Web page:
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ActiVet: Are vets an anachronism in the age of one-stop shopping and online services?

The landscape for companion animal care and the delivery of veterinary services needs major retooling, according to ActiVet Insights.

US-based animal health-focused consultancy ActiVet has revealed results of online research it conducted among 1,500 US pet owners aged 21 to 79 in a new report.

The firm stated: "This research clearly indicates independent veterinarians can compete across a wide range of product and service offerings by leveraging their deep knowledge of individual patients, needs of pet parents and by leveraging a wide range of technologies that are emerging on a daily basis.

"There is no question that consumers generally, and pet parents specifically, are utilizing a wide range of digital assets/devices (including the ubiquity of quality information) to reduce friction typically encountered in receiving quality veterinary care. Pet care products, services, procedures and appointments must now fit into pet parents' convenience-driven world, which younger consumers take for granted – a world in which virtually any product or service is but a touch away on a smartphone screen."

ActiVet said generational, attitudinal and technological forces have combined to create a new pet care landscape for companion animal owners and veterinary service providers. Younger generations, described as the "pet gen" in the report are at the forefront of this shift – defined by always-on connectivity, social sharing, immediacy and frictionless transactions.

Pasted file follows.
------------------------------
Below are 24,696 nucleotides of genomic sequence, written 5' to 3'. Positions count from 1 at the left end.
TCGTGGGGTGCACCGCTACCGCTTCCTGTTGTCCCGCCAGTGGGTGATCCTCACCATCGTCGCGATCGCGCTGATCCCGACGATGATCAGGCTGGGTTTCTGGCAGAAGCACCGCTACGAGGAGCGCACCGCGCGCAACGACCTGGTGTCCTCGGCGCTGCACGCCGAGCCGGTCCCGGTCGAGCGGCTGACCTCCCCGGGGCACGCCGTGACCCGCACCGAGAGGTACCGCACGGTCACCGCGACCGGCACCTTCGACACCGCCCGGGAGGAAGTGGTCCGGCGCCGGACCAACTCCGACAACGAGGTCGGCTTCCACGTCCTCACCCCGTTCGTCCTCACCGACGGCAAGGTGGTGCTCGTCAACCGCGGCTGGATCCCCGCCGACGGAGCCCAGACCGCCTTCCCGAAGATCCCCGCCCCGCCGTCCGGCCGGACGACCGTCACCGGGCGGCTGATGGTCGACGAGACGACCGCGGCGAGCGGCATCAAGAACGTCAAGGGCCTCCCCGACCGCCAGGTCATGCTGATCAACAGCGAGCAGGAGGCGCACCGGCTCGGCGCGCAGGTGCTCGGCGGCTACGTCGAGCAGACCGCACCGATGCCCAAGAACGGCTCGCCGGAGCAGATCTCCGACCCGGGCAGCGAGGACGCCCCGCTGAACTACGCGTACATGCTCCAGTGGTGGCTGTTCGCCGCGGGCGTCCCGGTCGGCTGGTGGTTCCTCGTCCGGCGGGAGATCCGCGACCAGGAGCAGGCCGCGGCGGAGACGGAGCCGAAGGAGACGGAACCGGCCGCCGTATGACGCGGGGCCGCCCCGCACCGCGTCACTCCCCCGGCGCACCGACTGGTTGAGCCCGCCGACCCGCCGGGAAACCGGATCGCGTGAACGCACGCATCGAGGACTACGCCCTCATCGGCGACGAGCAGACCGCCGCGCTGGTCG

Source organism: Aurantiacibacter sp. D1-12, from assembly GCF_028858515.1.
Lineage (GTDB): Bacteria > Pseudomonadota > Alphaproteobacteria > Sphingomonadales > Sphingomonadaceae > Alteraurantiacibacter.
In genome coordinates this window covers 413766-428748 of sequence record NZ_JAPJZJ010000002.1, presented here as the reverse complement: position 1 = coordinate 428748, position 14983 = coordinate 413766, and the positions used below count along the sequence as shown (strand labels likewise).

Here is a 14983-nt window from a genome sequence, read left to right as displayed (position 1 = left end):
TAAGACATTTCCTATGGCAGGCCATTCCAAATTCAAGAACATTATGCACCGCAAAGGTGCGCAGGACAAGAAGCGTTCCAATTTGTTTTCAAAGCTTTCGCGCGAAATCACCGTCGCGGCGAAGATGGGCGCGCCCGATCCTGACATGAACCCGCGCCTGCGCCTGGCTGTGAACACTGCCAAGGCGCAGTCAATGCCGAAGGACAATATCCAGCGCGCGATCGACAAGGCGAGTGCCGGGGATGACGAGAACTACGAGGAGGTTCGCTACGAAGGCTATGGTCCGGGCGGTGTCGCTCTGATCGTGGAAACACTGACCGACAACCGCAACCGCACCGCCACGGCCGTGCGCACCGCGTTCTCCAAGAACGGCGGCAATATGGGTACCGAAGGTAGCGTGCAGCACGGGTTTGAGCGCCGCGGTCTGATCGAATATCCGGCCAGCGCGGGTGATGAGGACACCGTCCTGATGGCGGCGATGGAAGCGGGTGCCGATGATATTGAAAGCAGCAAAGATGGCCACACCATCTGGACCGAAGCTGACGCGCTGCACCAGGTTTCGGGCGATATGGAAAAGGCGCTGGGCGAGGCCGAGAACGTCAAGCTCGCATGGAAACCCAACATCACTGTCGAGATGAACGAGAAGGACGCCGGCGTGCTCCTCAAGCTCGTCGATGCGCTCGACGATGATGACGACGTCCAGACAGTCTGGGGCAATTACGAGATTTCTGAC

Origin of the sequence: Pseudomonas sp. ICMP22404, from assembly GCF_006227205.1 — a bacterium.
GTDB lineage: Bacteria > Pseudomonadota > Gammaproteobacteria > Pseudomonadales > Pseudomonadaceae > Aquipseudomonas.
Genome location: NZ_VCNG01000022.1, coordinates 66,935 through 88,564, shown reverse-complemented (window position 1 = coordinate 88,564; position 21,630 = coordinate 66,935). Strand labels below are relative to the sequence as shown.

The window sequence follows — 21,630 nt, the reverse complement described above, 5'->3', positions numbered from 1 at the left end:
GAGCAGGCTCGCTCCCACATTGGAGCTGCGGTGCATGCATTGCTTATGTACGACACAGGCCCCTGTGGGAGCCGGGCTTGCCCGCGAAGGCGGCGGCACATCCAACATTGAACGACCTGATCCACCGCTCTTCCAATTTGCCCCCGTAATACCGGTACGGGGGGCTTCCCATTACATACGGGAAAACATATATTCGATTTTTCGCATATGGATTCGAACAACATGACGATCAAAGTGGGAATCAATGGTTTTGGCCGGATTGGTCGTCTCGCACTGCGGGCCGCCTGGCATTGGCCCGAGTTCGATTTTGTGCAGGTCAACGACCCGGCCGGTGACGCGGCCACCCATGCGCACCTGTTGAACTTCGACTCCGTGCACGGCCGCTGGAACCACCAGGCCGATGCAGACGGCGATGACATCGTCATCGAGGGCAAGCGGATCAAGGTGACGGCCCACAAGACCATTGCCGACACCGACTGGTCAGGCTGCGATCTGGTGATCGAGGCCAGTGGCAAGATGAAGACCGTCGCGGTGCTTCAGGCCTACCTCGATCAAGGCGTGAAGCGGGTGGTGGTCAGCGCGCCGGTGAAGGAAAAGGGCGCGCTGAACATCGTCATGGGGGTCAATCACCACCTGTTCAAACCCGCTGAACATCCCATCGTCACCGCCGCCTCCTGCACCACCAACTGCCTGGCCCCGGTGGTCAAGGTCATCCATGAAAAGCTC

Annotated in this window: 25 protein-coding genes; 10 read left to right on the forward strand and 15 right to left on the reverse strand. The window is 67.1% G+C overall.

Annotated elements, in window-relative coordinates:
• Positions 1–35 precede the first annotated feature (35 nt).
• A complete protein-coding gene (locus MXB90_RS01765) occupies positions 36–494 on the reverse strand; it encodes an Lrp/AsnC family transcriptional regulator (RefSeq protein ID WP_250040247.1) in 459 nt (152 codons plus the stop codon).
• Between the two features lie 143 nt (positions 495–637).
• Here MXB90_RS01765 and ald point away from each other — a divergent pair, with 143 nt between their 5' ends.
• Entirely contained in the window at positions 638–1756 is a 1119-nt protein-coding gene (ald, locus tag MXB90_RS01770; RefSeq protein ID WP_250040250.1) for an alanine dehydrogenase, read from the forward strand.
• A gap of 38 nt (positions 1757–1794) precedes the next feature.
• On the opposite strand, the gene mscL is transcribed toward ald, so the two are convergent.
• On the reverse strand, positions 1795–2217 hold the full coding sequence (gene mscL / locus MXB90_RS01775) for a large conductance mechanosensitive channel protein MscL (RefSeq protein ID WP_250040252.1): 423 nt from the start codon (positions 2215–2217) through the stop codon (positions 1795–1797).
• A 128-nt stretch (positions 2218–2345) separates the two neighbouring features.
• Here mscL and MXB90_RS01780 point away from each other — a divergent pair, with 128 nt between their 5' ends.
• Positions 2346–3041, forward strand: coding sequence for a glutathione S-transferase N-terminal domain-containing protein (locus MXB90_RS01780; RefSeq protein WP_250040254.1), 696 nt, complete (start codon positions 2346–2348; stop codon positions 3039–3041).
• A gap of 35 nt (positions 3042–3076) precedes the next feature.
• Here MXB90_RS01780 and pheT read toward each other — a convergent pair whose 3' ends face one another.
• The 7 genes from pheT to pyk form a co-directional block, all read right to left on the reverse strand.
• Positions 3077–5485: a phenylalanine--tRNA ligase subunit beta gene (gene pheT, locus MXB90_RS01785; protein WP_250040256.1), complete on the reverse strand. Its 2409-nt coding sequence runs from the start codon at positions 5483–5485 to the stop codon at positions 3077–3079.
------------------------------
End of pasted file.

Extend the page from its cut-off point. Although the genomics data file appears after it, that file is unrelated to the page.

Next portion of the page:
While most pet parents continue to use independent veterinarians (77% of survey respondents), ActiVet's report said barriers to newer healthcare options are falling.

The survey suggested visits to the vet decline with the age of the pet owner. Generation Z respondents went to the vet around 5.4 times per year, while visits for baby boomers (2.2 times) and the silent generation (1.9) were considerably less.

"This implies the bulk of veterinary care is consumed in the earlier age ranges – where first impressions and loyalties are formed," the report noted.

ActiVet chief executive Sébastien Lafon told Animal Pharm: "Clinics in retail stores with multiple locations and more convenient hours appeal to gen Z and millennial pet parents. These shifts are consistent with trends in human health – primary care services have been offered at pharmacies and store fronts for over a decade. Less-than-stellar satisfaction with the primary vet has given rise to information-thirsty pet parents, who soak up information from multiple sources in making decisions. This is truly an opportunity for the independent vet and large organizations to help fill the information and convenience gap.

"Gen Z and millennials indicate they visit different vets because they cannot always get appointments when they want or prefer to combine a vet visit with other errands. They see few negative consequences of those decisions."

The report said younger generations tend to see the quality of medical care within a retail environment as being "just as good as an independent veterinarian". Younger respondents also said their vet takes a holistic view when treating their pet (although this primary vet could be inside a retail environment).

The survey respondents indicated the proportion of their online purchases will increase in the year ahead.

Acceleration toward tech and medicines

ActiVet suggested the strong human-animal bond bodes well for the uptake of pet monitoring systems, sensors and devices based on the internet-of-things.